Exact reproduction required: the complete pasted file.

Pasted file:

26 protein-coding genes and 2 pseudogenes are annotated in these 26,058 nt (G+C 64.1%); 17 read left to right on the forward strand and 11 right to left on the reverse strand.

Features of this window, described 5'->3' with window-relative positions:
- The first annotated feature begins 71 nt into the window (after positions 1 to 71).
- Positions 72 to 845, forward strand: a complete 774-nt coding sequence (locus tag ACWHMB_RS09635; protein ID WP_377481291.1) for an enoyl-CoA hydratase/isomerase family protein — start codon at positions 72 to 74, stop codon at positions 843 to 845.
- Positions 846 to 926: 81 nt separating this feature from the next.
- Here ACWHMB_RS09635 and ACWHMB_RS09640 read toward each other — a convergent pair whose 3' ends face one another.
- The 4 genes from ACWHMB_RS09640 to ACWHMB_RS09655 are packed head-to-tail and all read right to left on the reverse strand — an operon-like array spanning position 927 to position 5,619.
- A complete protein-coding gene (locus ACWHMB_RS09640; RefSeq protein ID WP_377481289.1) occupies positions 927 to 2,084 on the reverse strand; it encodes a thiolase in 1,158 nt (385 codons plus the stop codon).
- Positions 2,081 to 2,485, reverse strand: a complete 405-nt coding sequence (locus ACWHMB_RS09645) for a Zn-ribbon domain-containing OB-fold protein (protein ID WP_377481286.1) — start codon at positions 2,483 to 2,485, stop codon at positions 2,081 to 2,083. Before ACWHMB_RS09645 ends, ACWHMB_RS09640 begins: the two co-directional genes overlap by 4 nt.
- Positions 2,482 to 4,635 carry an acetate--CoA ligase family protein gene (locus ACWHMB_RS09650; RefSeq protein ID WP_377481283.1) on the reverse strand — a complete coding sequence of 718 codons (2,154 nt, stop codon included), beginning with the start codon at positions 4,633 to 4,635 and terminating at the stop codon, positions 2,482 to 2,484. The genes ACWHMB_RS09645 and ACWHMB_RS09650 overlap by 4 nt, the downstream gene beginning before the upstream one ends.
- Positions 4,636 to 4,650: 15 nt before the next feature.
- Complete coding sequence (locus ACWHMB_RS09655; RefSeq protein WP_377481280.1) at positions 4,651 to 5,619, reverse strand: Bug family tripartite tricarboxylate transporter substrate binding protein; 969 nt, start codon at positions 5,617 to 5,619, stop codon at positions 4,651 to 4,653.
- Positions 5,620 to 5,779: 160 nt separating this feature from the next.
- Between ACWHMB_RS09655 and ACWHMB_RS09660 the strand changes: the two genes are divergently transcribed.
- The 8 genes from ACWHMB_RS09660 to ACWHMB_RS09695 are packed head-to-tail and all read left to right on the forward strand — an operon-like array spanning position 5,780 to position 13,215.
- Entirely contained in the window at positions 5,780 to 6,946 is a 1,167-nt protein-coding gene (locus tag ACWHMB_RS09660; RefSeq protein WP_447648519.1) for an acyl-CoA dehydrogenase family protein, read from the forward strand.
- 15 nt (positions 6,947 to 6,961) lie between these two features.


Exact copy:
26 protein-coding genes and 2 pseudogenes are annotated in these 26,058 nt (G+C 64.1%); 17 read left to right on the forward strand and 11 right to left on the reverse strand.

Features of this window, described 5'->3' with window-relative positions:
- The first annotated feature begins 71 nt into the window (after positions 1 to 71).
- Positions 72 to 845, forward strand: a complete 774-nt coding sequence (locus tag ACWHMB_RS09635; protein ID WP_377481291.1) for an enoyl-CoA hydratase/isomerase family protein — start codon at positions 72 to 74, stop codon at positions 843 to 845.
- Positions 846 to 926: 81 nt separating this feature from the next.
- Here ACWHMB_RS09635 and ACWHMB_RS09640 read toward each other — a convergent pair whose 3' ends face one another.
- The 4 genes from ACWHMB_RS09640 to ACWHMB_RS09655 are packed head-to-tail and all read right to left on the reverse strand — an operon-like array spanning position 927 to position 5,619.
- A complete protein-coding gene (locus ACWHMB_RS09640; RefSeq protein ID WP_377481289.1) occupies positions 927 to 2,084 on the reverse strand; it encodes a thiolase in 1,158 nt (385 codons plus the stop codon).
- Positions 2,081 to 2,485, reverse strand: a complete 405-nt coding sequence (locus ACWHMB_RS09645) for a Zn-ribbon domain-containing OB-fold protein (protein ID WP_377481286.1) — start codon at positions 2,483 to 2,485, stop codon at positions 2,081 to 2,083. Before ACWHMB_RS09645 ends, ACWHMB_RS09640 begins: the two co-directional genes overlap by 4 nt.
- Positions 2,482 to 4,635 carry an acetate--CoA ligase family protein gene (locus ACWHMB_RS09650; RefSeq protein ID WP_377481283.1) on the reverse strand — a complete coding sequence of 718 codons (2,154 nt, stop codon included), beginning with the start codon at positions 4,633 to 4,635 and terminating at the stop codon, positions 2,482 to 2,484. The genes ACWHMB_RS09645 and ACWHMB_RS09650 overlap by 4 nt, the downstream gene beginning before the upstream one ends.
- Positions 4,636 to 4,650: 15 nt before the next feature.
- Complete coding sequence (locus ACWHMB_RS09655; RefSeq protein WP_377481280.1) at positions 4,651 to 5,619, reverse strand: Bug family tripartite tricarboxylate transporter substrate binding protein; 969 nt, start codon at positions 5,617 to 5,619, stop codon at positions 4,651 to 4,653.
- Positions 5,620 to 5,779: 160 nt separating this feature from the next.
- Between ACWHMB_RS09655 and ACWHMB_RS09660 the strand changes: the two genes are divergently transcribed.
- The 8 genes from ACWHMB_RS09660 to ACWHMB_RS09695 are packed head-to-tail and all read left to right on the forward strand — an operon-like array spanning position 5,780 to position 13,215.
- Entirely contained in the window at positions 5,780 to 6,946 is a 1,167-nt protein-coding gene (locus tag ACWHMB_RS09660; RefSeq protein WP_447648519.1) for an acyl-CoA dehydrogenase family protein, read from the forward strand.
- 15 nt (positions 6,947 to 6,961) lie between these two features.